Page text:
I remember one evening I came from work, and then I heard on the news from the radio that the activity of the Church has been frozen, that it was disturbed. I was devastated. We were told not to meet as a congregation, and the doors of the meeting houses were all locked. Security men were detailed to make sure no one entered the meeting houses. We've got to know that all the missionaries have been asked to go back home. They have been told to leave within a week. [MUSIC PLAYING]
On June 14, 1989, the government of Ghana banned LDS Church meetings.
As long as the ban lasted, the 9,000 Church members in the country would have to keep the faith on their own. [MUSIC PLAYING]
The freeze was very hard for me personally and for my family, especially my dad. The Church was our everything, and all of a sudden it was just all gone. We can't do all of that anymore. It was like being orphaned.
It was like being orphaned. We were surprised. We didn't know what the Church had done or what the members had done for it to warrant such a freeze. What? In fact, how can the Lord allow His Church to be handled this way? The government had taken action against the Church because of widespread misunderstandings and misinformation. Now, without missionaries and meetings, many observers expected the Church to disappear from Ghana.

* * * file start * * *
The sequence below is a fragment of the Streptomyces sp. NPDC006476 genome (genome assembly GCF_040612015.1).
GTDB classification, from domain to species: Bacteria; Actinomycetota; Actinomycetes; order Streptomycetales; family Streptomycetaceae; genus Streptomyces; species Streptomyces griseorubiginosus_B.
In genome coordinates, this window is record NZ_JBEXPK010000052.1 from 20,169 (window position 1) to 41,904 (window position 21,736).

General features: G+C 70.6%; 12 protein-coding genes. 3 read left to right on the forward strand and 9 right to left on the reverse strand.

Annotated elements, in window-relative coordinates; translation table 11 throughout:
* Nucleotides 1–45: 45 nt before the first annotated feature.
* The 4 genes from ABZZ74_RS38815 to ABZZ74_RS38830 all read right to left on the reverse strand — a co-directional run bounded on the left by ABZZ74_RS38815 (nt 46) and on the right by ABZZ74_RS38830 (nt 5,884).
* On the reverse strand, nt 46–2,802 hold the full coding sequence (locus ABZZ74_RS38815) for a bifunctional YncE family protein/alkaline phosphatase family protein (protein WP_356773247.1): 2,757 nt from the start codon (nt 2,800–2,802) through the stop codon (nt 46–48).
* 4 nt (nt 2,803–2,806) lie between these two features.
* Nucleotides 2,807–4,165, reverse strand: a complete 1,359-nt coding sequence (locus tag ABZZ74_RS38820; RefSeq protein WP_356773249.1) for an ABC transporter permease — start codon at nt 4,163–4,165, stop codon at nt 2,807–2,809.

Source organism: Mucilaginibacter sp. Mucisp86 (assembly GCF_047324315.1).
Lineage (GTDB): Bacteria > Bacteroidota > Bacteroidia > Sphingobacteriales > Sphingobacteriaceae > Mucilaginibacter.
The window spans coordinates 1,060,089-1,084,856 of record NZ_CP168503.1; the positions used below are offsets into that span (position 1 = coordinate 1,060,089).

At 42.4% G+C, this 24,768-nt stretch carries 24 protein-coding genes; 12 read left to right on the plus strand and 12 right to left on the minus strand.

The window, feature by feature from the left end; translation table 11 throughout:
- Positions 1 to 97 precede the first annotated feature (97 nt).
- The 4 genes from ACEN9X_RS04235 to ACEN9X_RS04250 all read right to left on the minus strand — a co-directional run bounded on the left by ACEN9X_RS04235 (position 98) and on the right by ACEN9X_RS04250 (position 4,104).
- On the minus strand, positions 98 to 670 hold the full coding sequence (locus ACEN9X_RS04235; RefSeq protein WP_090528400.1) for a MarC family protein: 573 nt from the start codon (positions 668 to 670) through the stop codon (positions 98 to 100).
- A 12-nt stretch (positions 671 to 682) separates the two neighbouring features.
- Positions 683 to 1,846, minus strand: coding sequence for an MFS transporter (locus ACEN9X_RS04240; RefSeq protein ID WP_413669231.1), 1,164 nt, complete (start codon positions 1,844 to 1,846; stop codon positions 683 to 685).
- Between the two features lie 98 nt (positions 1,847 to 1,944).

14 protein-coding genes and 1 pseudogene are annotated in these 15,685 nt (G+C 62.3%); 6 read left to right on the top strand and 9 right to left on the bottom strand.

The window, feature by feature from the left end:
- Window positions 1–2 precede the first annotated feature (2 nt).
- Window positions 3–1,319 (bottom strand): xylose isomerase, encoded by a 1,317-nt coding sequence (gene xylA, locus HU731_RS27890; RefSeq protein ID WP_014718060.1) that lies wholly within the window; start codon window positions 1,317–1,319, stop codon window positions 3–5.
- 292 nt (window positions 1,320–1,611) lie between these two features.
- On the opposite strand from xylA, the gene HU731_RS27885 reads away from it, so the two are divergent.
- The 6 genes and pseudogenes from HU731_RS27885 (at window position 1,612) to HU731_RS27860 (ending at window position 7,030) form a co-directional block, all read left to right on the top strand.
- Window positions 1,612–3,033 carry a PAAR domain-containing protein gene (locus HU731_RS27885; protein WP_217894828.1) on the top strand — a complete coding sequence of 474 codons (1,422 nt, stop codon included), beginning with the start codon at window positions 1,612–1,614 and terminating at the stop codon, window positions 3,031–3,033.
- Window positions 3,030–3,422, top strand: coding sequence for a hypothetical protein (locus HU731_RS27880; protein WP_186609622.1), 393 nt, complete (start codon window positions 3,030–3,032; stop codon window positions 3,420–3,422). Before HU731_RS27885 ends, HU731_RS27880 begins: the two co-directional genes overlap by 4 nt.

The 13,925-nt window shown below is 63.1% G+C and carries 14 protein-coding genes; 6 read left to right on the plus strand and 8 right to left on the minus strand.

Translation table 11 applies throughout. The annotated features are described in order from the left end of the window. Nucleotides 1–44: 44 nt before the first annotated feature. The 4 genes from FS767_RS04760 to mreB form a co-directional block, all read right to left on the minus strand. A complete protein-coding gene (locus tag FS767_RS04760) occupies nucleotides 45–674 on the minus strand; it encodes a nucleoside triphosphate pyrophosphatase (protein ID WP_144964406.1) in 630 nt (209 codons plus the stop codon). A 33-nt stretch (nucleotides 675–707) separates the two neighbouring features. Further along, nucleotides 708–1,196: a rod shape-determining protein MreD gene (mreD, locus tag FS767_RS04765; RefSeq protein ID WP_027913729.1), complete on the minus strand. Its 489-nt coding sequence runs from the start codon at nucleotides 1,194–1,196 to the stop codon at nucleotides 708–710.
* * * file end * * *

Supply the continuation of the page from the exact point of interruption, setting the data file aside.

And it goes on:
When we heard the news about this freeze, friends of mine came to my shop. I own a shop. I am a fabric dealer. They all ran to my shop, and then they said, "We told you that the Church is no good. You see the government said the Church is no good." Our friends were wondering with us what was wrong. We said, "We don't know. We don't know anything. Maybe you can help us. What you find wrong with us?" We didn't know what to do until we had a message from the Brethren. We can organize our sacrament meetings in our various homes. During the freeze, our living room became the sacrament hall. I prepared the sacrament and passed it to my young family. We dressed in our Sunday best as though we were going to Church. We sang a hymn. He blessed the sacrament and passed it around as though we were in Church. And we really felt the Spirit. It made me respect and honor my priesthood all the more because how can I be harsh on my children during the week or quarrel with my wife during the week and then have them together for sacrament? So our homes became sanctuaries--yes, that is the word--sanctuaries of the Spirit. If you close all our meeting houses, you can't come and lock up my home. And if I close my mouth, you can't close my heart. The Church of Jesus Christ of Latter-day Saints talks about the need to build families and then come together to learn and then bring the family into the presence of God. So the family was a unit of the Church and could operate in the home when authorized. So this is exactly what we did. The Church teaches us the principles, and we govern ourselves. If there's no Church leader there, they've given you all you need to be able to carry on. We realized that the Church is not the meeting hall that had been taken away by the authorities but in our own hearts. Although Church members were careful to keep a low profile, the freeze was a difficult time. A few Latter-day Saints were reported by their neighbors or arrested for questioning. One of our sisters had been arrested and sent to the police station for worshiping in her house. So we went there together to find out what is happening. I remember, the police officer in charge just asked me one question: "Are you also a member of that Church?" I said, "Yes. And I'm proud. I have always been a proud member." So we were locked behind bars for three days. A landlord reported a member who was having a short Sunday service at his hall in his room, and then he was arrested. And he spent a couple of days behind bars. People would say that, "Oh, the Church is gone forever. That is a bad church, and the Lord doesn't want it to come back." A lot of people who walked to my shop said, "Are you still waiting for those people? Are you sure they are not deceiving you?" And I said, "The challenges are there to help us grow." One thing that it did to all of us was that it enabled us to learn the gospel, you know, because wherever we went, we had to defend the gospel. And if you didn't understand the gospel, how could you defend it? This was a challenging time. Now we are not meeting every Sunday, but still we wanted to find out how people are doing. So we did a lot of fellowshipping. Not only the assigned families. We visited each other. Sisters were meeting, not meeting as a large group, because we don't want a situation, because people were watching. But two or three members will go to a sister's home and see to our motto, which is Charity Never Faileth. Those who need support, we support them. Those who need babysitting, we do babysitting for them. Those who are sick, we help them to visit the hospital. And being a midwife and a nurse, I always counseled a lot of the sisters. My wife and I were new in the Church. And we didn't know much about how the Church does things. My home teacher came to us and told us that on every Sunday he would come and pick us up where we can organize our sacrament meeting at his home. And he really lived by his word. If we didn't have a home teacher during the freeze, it would have been catastrophic. During the freeze, a lot of members visited me in my shop place. And then I talked to them about the Church. And they asked me, "Sister Sono-Koree, are you sure this Church will come back?" And I said, "I believe. I have faith that the Church will come back again. Study your scriptures. Study it. Then have faith and just move on. Everything will be fine." In November 1990, after 18 months of waiting, Church members finally received word that Ghana's government had lifted the freeze on Church activities. It had been a long time since we had been away from church, almost one and a half years. And you can imagine the joy of learning that the government found no fault against the Church, finally, and that it had approved that we come and meet again. We started calling on telephone. "Have you heard the news? Have you heard the news? We are going back." And we were very, very happy. And I remember the first meeting up with the priests. It was so joyous. I'm sure it's like what it would be like when you pass through the veil and went to the other side. Brothers came in. Sisters came. We had each other. We had a wonderful sacrament meeting. We had the freedom to go to church as brothers and sisters. It was something special in our life. Almost all of us came to bear our testimony about what happened during the freeze. It was wonderful. The Spirit was strong. We don't need to blame any government for what happened to us--no one. It is the Lord who allowed it to happen for His own purposes. As the Prophet Joseph Smith said, "no unhallowed hand can stop the work from progressing." No. This whole event opened the way for missionary work. It gave us the opportunity to talk about the Church. And when the Church's activities were de-frozen, a lot of people came. We had the opportunity to explain things to people who wanted to know the truth. So when we came back, not long after, the Church became a stake. In this world, there are a lot of challenges. But challenges are there to help us to grow. So when you cultivate the virtue of patience, when you are strong and endure to the end, you wear a crown. I am now complete. I'm clear. I'm clean. I'm strong. We've been through the furnace. We've come out refined. [MUSIC PLAYING]